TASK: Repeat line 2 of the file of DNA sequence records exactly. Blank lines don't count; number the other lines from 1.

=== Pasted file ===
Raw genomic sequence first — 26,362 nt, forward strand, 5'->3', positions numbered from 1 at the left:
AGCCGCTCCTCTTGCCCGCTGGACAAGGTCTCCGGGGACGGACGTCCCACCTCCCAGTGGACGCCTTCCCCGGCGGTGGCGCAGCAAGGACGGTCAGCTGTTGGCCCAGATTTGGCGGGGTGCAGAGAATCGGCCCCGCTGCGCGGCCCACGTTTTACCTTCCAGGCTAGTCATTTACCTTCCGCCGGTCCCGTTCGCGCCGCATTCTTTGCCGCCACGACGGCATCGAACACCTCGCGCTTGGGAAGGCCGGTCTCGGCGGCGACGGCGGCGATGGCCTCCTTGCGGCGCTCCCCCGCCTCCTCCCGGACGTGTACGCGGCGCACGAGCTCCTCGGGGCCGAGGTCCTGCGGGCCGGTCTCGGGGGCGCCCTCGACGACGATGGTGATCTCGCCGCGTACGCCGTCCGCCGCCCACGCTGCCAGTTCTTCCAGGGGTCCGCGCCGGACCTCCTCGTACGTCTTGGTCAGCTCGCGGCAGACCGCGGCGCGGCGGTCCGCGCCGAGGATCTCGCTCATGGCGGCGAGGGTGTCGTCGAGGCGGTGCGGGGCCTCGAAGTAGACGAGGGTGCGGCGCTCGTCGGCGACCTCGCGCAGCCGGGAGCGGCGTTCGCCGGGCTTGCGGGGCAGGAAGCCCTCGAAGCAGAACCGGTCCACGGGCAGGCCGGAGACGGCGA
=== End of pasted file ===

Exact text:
AGCCGCTCCTCTTGCCCGCTGGACAAGGTCTCCGGGGACGGACGTCCCACCTCCCAGTGGACGCCTTCCCCGGCGGTGGCGCAGCAAGGACGGTCAGCTGTTGGCCCAGATTTGGCGGGGTGCAGAGAATCGGCCCCGCTGCGCGGCCCACGTTTTACCTTCCAGGCTAGTCATTTACCTTCCGCCGGTCCCGTTCGCGCCGCATTCTTTGCCGCCACGACGGCATCGAACACCTCGCGCTTGGGAAGGCCGGTCTCGGCGGCGACGGCGGCGATGGCCTCCTTGCGGCGCTCCCCCGCCTCCTCCCGGACGTGTACGCGGCGCACGAGCTCCTCGGGGCCGAGGTCCTGCGGGCCGGTCTCGGGGGCGCCCTCGACGACGATGGTGATCTCGCCGCGTACGCCGTCCGCCGCCCACGCTGCCAGTTCTTCCAGGGGTCCGCGCCGGACCTCCTCGTACGTCTTGGTCAGCTCGCGGCAGACCGCGGCGCGGCGGTCCGCGCCGAGGATCTCGCTCATGGCGGCGAGGGTGTCGTCGAGGCGGTGCGGGGCCTCGAAGTAGACGAGGGTGCGGCGCTCGTCGGCGACCTCGCGCAGCCGGGAGCGGCGTTCGCCGGGCTTGCGGGGCAGGAAGCCCTCGAAGCAGAACCGGTCCACGGGCAGGCCGGAGACGGCGA